It all started with this phone call. On Friday, Trina Hungate of Hilger, Montana was listening to KXLO radio and called in to our statewide radio talk show, Voices of Montana. For years, Trina has been searching for her husband Will’s birth mother.
“We are trying to locate a Claudette Buckman who would have been in Helena on April 3rd in 1959,” said Trina live on the air around 9:50 Friday morning.
According to Trina, her Native American husband was adopted in the days before the Indian Child Welfare Act (ICWA) went into effect. Those were days when, according to the Congressional Research Service (CRS), the federal government, states, and private adoption agencies sought to remove Indian children from their tribes and families in order to “civilize” the children or provide them with better lives. Congress passed the ICWA to end this practice and the high rate at which Indian children were being removed from their homes and placed with non-Indians.
“My husband was one of those who was adopted as an infant from the reservation to a great white farming couple,” added Trina. “He grew up on a white ranch, and worked his whole life. But he’s trying to locate his birth mother whose name is Claudette Buckman and she would have been in Helena on April 3rd, 1959.”
To that, I responded on the air by saying, “You never know, there might be somebody listening who knows.”
Then, just a few minutes after the show ended, I got a call from Joyce Robinson with KMMR radio, our affiliate in Malta, Montana. Joyce told me she got a phone call from Ruth Buckman Longknife who lives at the east end of the Little Rockies and was listening to KMMR. “She said, I’m the sister of the birthmother,” Joyce told me.
So I gave Trina Hungate a call and passed along the phone number for Ruth. I could tell that Trina was shaking and choking up on the other end of the phone, realizing that she may be on the verge of finding her husband’s birth mother. That was the last I heard from Trina until today, Monday morning.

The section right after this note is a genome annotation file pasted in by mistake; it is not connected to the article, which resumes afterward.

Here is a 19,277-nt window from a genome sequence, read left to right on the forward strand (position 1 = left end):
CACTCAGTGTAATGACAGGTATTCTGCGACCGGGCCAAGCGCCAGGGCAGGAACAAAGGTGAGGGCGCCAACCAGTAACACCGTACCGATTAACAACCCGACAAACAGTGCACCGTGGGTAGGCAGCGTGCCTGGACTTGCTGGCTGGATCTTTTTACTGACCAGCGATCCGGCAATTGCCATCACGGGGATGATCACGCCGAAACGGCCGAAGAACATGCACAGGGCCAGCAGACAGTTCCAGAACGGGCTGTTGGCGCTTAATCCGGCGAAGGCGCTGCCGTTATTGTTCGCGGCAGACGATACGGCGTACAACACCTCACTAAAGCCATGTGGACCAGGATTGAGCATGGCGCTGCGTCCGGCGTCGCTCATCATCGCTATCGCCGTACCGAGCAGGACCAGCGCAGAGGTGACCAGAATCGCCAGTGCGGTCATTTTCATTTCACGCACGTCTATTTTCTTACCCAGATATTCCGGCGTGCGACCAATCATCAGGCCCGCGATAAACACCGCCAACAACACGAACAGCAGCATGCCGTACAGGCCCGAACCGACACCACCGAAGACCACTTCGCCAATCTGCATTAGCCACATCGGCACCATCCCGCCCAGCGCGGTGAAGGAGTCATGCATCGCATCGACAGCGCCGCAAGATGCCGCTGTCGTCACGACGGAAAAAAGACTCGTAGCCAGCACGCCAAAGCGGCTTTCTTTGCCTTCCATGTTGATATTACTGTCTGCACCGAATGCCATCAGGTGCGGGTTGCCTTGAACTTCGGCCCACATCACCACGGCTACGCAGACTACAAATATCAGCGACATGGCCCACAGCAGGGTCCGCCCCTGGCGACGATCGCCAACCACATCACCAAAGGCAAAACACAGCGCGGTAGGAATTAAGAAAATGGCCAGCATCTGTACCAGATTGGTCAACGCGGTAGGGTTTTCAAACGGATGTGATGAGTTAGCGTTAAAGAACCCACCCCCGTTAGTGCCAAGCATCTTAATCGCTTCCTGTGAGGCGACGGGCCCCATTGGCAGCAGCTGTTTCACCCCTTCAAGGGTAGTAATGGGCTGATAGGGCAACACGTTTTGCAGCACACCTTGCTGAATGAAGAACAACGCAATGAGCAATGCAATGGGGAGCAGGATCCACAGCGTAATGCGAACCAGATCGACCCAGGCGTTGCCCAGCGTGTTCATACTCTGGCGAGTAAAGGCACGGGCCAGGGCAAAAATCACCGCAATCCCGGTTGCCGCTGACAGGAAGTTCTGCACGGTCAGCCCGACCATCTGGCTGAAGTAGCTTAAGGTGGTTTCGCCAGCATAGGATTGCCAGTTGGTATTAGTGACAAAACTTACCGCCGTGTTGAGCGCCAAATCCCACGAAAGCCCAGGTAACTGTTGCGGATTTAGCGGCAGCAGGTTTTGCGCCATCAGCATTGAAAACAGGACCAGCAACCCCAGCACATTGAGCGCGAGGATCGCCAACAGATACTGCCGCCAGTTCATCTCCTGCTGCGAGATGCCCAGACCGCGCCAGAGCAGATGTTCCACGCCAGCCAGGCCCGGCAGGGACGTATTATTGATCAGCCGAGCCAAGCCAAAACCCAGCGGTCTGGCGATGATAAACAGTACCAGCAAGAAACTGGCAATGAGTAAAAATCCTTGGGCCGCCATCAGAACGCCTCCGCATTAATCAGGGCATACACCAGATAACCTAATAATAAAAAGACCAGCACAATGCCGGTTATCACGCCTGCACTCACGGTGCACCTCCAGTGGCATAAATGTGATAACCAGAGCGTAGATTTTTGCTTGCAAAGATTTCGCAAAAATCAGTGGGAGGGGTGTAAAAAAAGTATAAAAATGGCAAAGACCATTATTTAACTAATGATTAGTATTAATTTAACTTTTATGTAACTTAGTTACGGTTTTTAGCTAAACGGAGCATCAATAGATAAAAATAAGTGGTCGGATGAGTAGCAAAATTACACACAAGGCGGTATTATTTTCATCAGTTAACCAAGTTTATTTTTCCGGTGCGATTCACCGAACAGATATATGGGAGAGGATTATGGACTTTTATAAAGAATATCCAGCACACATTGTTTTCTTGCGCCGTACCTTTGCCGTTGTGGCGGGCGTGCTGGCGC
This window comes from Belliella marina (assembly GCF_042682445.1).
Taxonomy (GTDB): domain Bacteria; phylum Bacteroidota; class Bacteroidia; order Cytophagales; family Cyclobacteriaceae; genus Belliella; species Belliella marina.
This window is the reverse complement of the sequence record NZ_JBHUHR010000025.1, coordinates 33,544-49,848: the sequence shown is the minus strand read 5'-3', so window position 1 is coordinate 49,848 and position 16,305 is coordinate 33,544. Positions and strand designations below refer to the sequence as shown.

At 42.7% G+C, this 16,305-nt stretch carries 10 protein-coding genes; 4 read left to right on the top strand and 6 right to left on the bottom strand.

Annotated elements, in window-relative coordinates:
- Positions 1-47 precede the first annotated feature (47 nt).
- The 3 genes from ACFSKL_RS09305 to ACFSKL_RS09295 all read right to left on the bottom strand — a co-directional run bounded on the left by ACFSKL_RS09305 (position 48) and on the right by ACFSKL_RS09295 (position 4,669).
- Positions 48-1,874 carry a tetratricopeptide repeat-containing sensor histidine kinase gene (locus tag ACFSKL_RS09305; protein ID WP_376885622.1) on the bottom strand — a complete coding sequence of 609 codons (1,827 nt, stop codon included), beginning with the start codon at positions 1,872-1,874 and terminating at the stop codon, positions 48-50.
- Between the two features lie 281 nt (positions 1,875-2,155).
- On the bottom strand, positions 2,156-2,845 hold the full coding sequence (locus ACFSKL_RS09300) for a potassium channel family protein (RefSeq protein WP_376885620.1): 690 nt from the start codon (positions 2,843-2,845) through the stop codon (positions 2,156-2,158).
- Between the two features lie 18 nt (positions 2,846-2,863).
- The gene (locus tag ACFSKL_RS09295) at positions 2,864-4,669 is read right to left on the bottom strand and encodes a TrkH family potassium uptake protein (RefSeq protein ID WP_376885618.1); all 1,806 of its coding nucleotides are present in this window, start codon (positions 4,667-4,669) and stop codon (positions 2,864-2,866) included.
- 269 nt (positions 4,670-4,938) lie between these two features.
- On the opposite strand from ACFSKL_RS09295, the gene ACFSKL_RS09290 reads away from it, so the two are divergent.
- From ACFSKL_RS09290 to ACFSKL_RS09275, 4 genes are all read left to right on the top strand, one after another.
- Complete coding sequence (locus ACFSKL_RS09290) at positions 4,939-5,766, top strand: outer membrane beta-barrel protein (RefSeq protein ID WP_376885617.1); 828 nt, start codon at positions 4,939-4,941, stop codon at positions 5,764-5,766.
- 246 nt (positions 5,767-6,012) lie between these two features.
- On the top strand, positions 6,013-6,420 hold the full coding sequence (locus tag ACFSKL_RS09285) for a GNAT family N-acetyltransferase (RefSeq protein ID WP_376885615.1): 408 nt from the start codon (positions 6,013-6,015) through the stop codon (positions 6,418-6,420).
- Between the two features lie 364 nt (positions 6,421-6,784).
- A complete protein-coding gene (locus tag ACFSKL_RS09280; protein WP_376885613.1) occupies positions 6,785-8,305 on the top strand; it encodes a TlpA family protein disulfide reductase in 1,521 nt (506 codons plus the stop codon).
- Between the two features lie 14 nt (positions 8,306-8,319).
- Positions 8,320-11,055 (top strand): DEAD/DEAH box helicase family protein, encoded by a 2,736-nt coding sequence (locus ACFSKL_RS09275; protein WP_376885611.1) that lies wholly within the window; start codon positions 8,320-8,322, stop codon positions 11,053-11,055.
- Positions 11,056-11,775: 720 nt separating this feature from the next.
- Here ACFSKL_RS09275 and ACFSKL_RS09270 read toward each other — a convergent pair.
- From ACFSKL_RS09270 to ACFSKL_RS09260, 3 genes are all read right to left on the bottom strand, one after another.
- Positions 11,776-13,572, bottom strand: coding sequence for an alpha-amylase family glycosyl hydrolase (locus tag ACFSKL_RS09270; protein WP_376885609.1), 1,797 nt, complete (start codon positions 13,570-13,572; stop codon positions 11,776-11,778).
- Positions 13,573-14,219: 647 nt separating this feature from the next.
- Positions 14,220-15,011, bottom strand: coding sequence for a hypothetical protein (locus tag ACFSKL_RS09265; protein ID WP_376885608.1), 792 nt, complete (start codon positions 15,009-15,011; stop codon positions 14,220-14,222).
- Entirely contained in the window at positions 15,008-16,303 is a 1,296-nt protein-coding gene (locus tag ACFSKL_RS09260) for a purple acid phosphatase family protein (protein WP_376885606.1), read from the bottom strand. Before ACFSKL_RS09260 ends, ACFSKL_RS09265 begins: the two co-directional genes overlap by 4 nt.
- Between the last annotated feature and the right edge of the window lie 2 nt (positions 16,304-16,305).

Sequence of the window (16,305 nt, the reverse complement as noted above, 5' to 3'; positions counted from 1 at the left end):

Now, after years of calling every Buckman they could find in the phone books, it turns out one simple phone call to a statewide radio talk show is reuniting her husband with his birth mother.
In a follow up interview that aired on Monday’s Voices of Montana, Trina said, “They’ve been looking for him as long as he has been looking for them, and so it’s just a miracle. It’s a miracle that everything happened the way it did. It’s a miracle that it actually was the birth family that was listening to your radio show and that we were able to be put in contact.”
For her husband Will, at times it felt as if his birth mother was a lifetime away. As it turns out, some 53 years later, she’s only a two hour drive down the road in Billings.
This Saturday Trina and Will are making the trip to visit his mom, newfound brothers and sisters, and more than a dozen aunts and uncles.
Click here to listen to the full interview with Trina Hungate that aired live in the 2nd half of Voices of Montana.
***h/t to Congressman Denny Rehberg’s office for providing access to the CRS report on the ICWA.